Interesting. I predict however that there will come a day when science finally discovers that there is more to the world than the physical. They have found that these fears are passed down and are therefore assuming that there is a physical vehicle responsible, hence it must be in the DNA. This assumption ignores such concepts as there being a collective consciousness. Quantum physics is fast approaching a recognition that there much more to the world than the physical. We live in interesting times!

    • Sandy says:

      You and I share that precept. I realized it several years back when I learned all things that exist are just different forms of energy.

    • Jill Christine says:

      Agreed^ I wonder how they think they can extrapolate fears of mice to memories of people based purely on the physical. Seems to be a gap there.

    • michael says:

      Scientists have continually tried to remind non scientists that the boundaries we construct between what we can see or measure are artificial. It is not that the ‘non physical, or what some call the “spiritual” world is separate from physical world but part of the same world. There is no schism, except in our understanding.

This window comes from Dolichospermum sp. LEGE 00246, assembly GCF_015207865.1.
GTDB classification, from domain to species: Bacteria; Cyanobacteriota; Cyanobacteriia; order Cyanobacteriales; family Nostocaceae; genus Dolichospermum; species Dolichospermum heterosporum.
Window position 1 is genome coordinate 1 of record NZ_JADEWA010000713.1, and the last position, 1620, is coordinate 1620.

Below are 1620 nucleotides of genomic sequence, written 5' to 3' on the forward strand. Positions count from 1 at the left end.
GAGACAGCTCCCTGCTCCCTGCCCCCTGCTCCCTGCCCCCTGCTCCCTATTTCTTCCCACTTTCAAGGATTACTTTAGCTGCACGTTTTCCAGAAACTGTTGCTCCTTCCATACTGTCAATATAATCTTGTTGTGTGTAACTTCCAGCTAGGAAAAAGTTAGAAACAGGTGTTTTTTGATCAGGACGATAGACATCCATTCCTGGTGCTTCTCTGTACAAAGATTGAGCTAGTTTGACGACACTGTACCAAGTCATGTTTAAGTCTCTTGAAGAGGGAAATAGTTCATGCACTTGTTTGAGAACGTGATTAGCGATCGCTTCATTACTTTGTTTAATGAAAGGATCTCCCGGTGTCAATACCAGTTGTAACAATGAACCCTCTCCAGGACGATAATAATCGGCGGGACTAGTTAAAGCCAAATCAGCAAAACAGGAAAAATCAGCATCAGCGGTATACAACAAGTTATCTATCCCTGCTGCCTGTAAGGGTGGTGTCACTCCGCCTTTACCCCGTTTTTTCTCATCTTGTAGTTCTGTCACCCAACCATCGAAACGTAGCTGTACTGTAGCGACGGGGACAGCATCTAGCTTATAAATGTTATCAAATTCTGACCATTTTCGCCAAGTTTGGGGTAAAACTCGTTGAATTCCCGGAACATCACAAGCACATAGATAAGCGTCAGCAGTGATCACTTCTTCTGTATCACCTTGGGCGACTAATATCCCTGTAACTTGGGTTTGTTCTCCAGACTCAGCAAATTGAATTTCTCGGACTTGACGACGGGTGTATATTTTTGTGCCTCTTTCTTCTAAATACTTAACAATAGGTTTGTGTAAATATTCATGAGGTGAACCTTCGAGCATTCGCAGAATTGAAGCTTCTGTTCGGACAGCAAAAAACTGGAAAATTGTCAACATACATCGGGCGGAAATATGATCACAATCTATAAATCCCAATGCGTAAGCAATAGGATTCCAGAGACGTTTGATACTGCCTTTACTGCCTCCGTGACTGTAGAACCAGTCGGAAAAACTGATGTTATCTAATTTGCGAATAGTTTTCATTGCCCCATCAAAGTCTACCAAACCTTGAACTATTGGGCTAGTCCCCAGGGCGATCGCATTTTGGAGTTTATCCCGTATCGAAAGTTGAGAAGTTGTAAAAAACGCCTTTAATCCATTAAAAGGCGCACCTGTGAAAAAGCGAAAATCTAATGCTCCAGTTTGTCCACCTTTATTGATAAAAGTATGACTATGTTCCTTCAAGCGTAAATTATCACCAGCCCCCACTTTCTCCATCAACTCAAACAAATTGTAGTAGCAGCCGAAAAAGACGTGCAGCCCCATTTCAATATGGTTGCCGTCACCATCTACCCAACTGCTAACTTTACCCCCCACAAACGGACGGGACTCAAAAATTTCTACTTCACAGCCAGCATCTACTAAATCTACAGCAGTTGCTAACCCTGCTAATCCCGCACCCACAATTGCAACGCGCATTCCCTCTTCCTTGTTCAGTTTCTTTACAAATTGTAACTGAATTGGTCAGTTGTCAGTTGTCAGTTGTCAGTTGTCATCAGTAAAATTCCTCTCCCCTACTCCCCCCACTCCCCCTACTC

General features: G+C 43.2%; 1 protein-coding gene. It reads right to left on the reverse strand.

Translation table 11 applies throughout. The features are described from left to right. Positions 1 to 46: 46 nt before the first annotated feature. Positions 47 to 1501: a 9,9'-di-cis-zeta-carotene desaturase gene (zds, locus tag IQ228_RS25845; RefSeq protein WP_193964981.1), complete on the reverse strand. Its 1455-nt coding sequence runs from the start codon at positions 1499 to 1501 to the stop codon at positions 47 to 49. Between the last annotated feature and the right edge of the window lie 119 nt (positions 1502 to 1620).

4. karlene brummer says:

    I had this idea/notion/thought several years ago and i have no scientific background whatsoever. I just started to think about things like past life memories and certain skill sets/talents displayed by very young people with no prior tuition (child prodigies) I asked myself: How could this be that a 3 or 4 year old can play a concerto on a piano that would normally take years and years of practice and learning? And the only answer i could come up with apart from the obvious reincarnation one – was a shared memory from someone who had done this in their own lifetime and the knowledge had been passed down genetically. Now it would be interesting as further evidence – to research some of these prodigies – and trace their ancestry and see if there are indeed family members with these same skill sets/talents. It would truly be a shame if a lifetime’s knowledge and learning is just lost when we die, it just makes sense that nature has provided a way for this to be passed on – or otherwise we would just be reinventing the wheel over and over and over again in all sorts of ways!

    • Jayron Robinson says: